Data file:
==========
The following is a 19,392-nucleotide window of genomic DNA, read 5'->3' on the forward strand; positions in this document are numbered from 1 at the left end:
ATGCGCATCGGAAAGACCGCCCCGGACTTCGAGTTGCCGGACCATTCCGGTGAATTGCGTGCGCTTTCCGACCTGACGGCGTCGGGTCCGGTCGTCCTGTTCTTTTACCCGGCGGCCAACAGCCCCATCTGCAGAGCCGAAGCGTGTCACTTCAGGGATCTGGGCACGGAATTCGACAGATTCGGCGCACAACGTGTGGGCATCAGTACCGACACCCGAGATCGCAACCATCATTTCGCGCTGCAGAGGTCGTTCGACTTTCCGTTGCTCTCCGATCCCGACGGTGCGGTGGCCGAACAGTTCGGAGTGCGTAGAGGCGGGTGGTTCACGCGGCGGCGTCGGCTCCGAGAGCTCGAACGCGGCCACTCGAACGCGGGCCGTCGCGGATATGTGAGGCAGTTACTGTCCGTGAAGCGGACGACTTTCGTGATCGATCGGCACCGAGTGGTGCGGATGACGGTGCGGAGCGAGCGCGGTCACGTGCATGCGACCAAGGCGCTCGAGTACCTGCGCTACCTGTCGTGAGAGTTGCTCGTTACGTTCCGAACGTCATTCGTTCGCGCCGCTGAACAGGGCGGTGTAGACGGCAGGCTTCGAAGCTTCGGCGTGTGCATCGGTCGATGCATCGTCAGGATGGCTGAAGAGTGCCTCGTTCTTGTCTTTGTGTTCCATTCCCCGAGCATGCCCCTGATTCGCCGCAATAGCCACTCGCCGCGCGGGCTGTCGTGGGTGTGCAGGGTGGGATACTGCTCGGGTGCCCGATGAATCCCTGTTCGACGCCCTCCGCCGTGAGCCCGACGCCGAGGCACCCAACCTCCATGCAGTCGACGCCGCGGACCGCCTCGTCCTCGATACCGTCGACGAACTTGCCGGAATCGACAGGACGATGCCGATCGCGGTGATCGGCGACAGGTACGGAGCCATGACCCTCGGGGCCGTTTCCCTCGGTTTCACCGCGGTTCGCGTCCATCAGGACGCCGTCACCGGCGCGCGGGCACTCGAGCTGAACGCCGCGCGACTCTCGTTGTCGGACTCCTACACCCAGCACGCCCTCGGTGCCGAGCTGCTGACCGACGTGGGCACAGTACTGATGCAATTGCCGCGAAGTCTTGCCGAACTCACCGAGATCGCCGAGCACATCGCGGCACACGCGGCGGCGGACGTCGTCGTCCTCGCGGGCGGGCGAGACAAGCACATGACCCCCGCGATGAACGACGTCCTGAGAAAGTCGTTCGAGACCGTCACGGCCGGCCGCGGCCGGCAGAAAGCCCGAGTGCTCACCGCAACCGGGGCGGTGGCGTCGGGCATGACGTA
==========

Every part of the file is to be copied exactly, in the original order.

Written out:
The following is a 19,392-nucleotide window of genomic DNA, read 5'->3' on the forward strand; positions in this document are numbered from 1 at the left end:
ATGCGCATCGGAAAGACCGCCCCGGACTTCGAGTTGCCGGACCATTCCGGTGAATTGCGTGCGCTTTCCGACCTGACGGCGTCGGGTCCGGTCGTCCTGTTCTTTTACCCGGCGGCCAACAGCCCCATCTGCAGAGCCGAAGCGTGTCACTTCAGGGATCTGGGCACGGAATTCGACAGATTCGGCGCACAACGTGTGGGCATCAGTACCGACACCCGAGATCGCAACCATCATTTCGCGCTGCAGAGGTCGTTCGACTTTCCGTTGCTCTCCGATCCCGACGGTGCGGTGGCCGAACAGTTCGGAGTGCGTAGAGGCGGGTGGTTCACGCGGCGGCGTCGGCTCCGAGAGCTCGAACGCGGCCACTCGAACGCGGGCCGTCGCGGATATGTGAGGCAGTTACTGTCCGTGAAGCGGACGACTTTCGTGATCGATCGGCACCGAGTGGTGCGGATGACGGTGCGGAGCGAGCGCGGTCACGTGCATGCGACCAAGGCGCTCGAGTACCTGCGCTACCTGTCGTGAGAGTTGCTCGTTACGTTCCGAACGTCATTCGTTCGCGCCGCTGAACAGGGCGGTGTAGACGGCAGGCTTCGAAGCTTCGGCGTGTGCATCGGTCGATGCATCGTCAGGATGGCTGAAGAGTGCCTCGTTCTTGTCTTTGTGTTCCATTCCCCGAGCATGCCCCTGATTCGCCGCAATAGCCACTCGCCGCGCGGGCTGTCGTGGGTGTGCAGGGTGGGATACTGCTCGGGTGCCCGATGAATCCCTGTTCGACGCCCTCCGCCGTGAGCCCGACGCCGAGGCACCCAACCTCCATGCAGTCGACGCCGCGGACCGCCTCGTCCTCGATACCGTCGACGAACTTGCCGGAATCGACAGGACGATGCCGATCGCGGTGATCGGCGACAGGTACGGAGCCATGACCCTCGGGGCCGTTTCCCTCGGTTTCACCGCGGTTCGCGTCCATCAGGACGCCGTCACCGGCGCGCGGGCACTCGAGCTGAACGCCGCGCGACTCTCGTTGTCGGACTCCTACACCCAGCACGCCCTCGGTGCCGAGCTGCTGACCGACGTGGGCACAGTACTGATGCAATTGCCGCGAAGTCTTGCCGAACTCACCGAGATCGCCGAGCACATCGCGGCACACGCGGCGGCGGACGTCGTCGTCCTCGCGGGCGGGCGAGACAAGCACATGACCCCCGCGATGAACGACGTCCTGAGAAAGTCGTTCGAGACCGTCACGGCCGGCCGCGGCCGGCAGAAAGCCCGAGTGCTCACCGCAACCGGGGCGGTGGCGTCGGGCATGACGTA